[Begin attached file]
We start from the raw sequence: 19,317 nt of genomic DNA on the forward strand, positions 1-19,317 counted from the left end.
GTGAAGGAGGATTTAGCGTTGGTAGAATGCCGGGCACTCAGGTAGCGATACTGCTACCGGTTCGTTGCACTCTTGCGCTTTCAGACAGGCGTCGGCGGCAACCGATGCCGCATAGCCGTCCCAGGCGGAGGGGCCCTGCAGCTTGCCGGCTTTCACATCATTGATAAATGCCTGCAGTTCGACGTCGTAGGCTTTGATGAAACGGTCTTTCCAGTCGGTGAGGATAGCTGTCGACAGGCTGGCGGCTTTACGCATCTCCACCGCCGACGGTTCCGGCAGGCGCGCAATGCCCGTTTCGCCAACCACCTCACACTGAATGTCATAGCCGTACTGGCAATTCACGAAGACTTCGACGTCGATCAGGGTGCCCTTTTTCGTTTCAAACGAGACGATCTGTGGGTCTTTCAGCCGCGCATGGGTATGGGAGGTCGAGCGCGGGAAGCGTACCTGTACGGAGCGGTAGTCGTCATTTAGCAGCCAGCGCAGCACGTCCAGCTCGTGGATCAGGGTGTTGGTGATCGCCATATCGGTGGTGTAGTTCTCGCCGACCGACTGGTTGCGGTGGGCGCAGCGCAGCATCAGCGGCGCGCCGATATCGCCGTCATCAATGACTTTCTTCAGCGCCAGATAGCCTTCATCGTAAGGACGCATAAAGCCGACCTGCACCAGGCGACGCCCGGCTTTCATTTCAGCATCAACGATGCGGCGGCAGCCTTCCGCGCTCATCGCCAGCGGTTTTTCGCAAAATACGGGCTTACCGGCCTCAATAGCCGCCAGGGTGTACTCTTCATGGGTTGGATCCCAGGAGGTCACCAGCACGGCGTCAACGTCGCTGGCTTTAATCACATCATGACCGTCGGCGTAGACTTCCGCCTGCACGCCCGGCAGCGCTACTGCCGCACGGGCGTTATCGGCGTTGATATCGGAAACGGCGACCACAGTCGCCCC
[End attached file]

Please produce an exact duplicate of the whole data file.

We start from the raw sequence: 19,317 nt of genomic DNA on the forward strand, positions 1-19,317 counted from the left end.
GTGAAGGAGGATTTAGCGTTGGTAGAATGCCGGGCACTCAGGTAGCGATACTGCTACCGGTTCGTTGCACTCTTGCGCTTTCAGACAGGCGTCGGCGGCAACCGATGCCGCATAGCCGTCCCAGGCGGAGGGGCCCTGCAGCTTGCCGGCTTTCACATCATTGATAAATGCCTGCAGTTCGACGTCGTAGGCTTTGATGAAACGGTCTTTCCAGTCGGTGAGGATAGCTGTCGACAGGCTGGCGGCTTTACGCATCTCCACCGCCGACGGTTCCGGCAGGCGCGCAATGCCCGTTTCGCCAACCACCTCACACTGAATGTCATAGCCGTACTGGCAATTCACGAAGACTTCGACGTCGATCAGGGTGCCCTTTTTCGTTTCAAACGAGACGATCTGTGGGTCTTTCAGCCGCGCATGGGTATGGGAGGTCGAGCGCGGGAAGCGTACCTGTACGGAGCGGTAGTCGTCATTTAGCAGCCAGCGCAGCACGTCCAGCTCGTGGATCAGGGTGTTGGTGATCGCCATATCGGTGGTGTAGTTCTCGCCGACCGACTGGTTGCGGTGGGCGCAGCGCAGCATCAGCGGCGCGCCGATATCGCCGTCATCAATGACTTTCTTCAGCGCCAGATAGCCTTCATCGTAAGGACGCATAAAGCCGACCTGCACCAGGCGACGCCCGGCTTTCATTTCAGCATCAACGATGCGGCGGCAGCCTTCCGCGCTCATCGCCAGCGGTTTTTCGCAAAATACGGGCTTACCGGCCTCAATAGCCGCCAGGGTGTACTCTTCATGGGTTGGATCCCAGGAGGTCACCAGCACGGCGTCAACGTCGCTGGCTTTAATCACATCATGACCGTCGGCGTAGACTTCCGCCTGCACGCCCGGCAGCGCTACTGCCGCACGGGCGTTATCGGCGTTGATATCGGAAACGGCGACCACAGTCGCCCC